Political Promise

Remembrance Day

In Matt Gardner on November 10, 2010 at 5:50 pm

Matt Gardner talks about Remembrance Day, and why you should pay your respects.

Tomorrow is Remembrance Day, a day where all over the world people think back to The World Wars, and pay their respects to those who fell during WW2 and WW1. Or do they?

All across the Europe and the World, groups of people have silences as a mark of respect to honour the dead. But, to my utter disgust, I saw a group of people talking near me during a Armistice Service. Not only this, but they were laughing because someone had the surname “gay”. Granted, in some situations that would be slightly amusing –  Tyson Gay the American sprinter had his name censored to “Tyson Homosexual” and that is amusing. But in this context, it’s just completely unacceptable.

It got me thinking. During the course of the year, how many times do you think of people who have given their lives in the hope that future generations can lead better lives? Not much. But why? Surely we owe an unpayable debt to these people, yet once a year we are reminded of them. Obviously some people lost close friends and family during the World Wars, and they cannot forget.

We are now coming to a time where veterans of both wars are starting to die out. Last year Sir Henry Allingham, and Harry Patch were the last two survivors of WW1 to die. Now we are coming to the stage where WW2 veterans are starting to slowly die out, and having a met a few veterans myself, it is truly moving to talk to them. Very few veterans talk of their service, let alone of either of the wars they served in – the memories are simply too horrible. Many are still emotionally and physically scarred, and here some people are laughing at their sacrifice?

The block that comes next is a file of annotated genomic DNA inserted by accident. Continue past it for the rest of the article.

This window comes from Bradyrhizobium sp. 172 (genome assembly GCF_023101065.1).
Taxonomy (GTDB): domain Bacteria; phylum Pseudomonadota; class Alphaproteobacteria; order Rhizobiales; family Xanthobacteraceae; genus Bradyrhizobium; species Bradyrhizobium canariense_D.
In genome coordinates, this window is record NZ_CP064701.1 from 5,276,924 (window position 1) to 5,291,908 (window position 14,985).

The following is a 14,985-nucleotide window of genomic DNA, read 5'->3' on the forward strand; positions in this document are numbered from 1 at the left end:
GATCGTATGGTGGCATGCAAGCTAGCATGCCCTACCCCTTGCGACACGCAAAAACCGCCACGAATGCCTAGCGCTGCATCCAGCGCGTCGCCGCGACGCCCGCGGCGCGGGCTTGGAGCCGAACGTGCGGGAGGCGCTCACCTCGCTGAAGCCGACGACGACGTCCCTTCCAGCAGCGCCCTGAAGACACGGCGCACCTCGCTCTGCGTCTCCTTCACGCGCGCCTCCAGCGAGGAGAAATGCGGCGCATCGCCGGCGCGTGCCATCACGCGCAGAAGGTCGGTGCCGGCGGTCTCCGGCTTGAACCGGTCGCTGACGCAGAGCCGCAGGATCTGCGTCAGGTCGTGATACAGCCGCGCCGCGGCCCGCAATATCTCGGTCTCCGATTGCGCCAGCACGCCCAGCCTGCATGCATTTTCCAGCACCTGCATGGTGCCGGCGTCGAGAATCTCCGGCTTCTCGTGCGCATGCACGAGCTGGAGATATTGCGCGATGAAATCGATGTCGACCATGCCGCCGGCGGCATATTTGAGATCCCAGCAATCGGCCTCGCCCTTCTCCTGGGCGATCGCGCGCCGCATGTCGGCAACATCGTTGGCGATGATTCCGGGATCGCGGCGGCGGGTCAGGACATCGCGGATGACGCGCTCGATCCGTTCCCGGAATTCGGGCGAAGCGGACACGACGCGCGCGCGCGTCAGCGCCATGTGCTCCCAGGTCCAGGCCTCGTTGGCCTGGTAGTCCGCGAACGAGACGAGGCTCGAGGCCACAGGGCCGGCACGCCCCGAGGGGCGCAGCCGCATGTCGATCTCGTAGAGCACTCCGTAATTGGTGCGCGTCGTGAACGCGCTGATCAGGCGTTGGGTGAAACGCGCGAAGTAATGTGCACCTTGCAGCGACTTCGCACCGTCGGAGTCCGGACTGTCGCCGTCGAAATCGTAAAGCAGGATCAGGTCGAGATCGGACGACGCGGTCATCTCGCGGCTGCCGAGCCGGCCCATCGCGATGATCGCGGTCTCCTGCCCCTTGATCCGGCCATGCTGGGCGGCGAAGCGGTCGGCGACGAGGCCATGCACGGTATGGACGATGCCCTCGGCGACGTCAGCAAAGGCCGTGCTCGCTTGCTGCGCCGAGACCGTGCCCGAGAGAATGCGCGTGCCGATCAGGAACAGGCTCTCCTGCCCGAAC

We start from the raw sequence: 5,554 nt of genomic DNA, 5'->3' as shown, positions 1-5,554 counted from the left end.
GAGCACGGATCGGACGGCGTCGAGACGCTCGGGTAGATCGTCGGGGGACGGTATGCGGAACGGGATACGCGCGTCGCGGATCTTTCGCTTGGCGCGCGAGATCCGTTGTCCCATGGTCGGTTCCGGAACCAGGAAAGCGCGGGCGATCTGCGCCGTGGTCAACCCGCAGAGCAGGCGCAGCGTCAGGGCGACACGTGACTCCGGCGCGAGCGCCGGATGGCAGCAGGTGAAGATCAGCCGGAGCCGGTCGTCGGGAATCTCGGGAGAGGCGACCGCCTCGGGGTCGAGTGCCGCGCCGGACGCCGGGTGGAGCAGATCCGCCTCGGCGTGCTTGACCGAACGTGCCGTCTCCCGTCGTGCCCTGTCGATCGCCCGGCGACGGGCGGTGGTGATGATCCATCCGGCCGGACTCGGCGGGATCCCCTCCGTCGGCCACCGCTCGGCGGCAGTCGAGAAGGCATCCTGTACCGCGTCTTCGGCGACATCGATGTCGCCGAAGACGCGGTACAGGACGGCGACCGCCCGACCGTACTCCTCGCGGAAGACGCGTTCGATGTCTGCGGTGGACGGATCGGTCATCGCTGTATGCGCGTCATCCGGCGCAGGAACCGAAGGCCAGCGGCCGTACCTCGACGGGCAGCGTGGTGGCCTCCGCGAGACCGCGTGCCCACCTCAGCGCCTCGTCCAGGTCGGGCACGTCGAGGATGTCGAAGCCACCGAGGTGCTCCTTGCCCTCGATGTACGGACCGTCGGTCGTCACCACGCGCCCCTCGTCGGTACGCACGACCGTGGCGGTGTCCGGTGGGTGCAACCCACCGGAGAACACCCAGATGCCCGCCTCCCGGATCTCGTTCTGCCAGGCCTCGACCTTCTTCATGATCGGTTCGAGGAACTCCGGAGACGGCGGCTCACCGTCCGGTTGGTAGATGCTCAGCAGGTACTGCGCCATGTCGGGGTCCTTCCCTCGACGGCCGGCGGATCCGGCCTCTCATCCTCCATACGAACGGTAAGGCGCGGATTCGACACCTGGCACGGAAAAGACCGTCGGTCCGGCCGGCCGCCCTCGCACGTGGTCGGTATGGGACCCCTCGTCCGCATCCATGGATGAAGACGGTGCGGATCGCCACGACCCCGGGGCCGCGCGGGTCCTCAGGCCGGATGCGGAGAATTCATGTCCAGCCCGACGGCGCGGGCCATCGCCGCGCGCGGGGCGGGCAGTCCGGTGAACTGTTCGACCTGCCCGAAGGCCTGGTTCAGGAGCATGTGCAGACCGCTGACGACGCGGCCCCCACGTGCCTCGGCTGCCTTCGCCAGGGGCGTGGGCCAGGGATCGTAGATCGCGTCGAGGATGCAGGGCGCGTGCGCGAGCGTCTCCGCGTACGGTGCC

As a young generation, we HAVE to remember what these people did for us, and we must commemorate them. We should go above and beyond simply buying a poppy – donate a small sum of money, offer to help at Chelsea Pensioners – whatever. Please, do your bit for Armistice Day, and pay your respects to those who have  given so much for us.

Matt Gardner

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  1. What is Armistice day actually about? Granted, for some it is a chance for families to remember their loved ones. But now those people are dying out, as you said, and so too are there families. Why is it we never remember those peace workers who died helping people without a gun in their hand? Or those others, eg. American soldiers or the millions of Russian soldiers who are the reason the Axis didn’t ‘win’ the war? White comrade, my friend. White poppies

  2. We may be disgusted by people who show a lack of respect to Remembrance Day, but let’s be thankful for the fact that they CAN show the lack of respect without retribution, and that it’s supposed to be funny to joke about homosexuals, not deadly…

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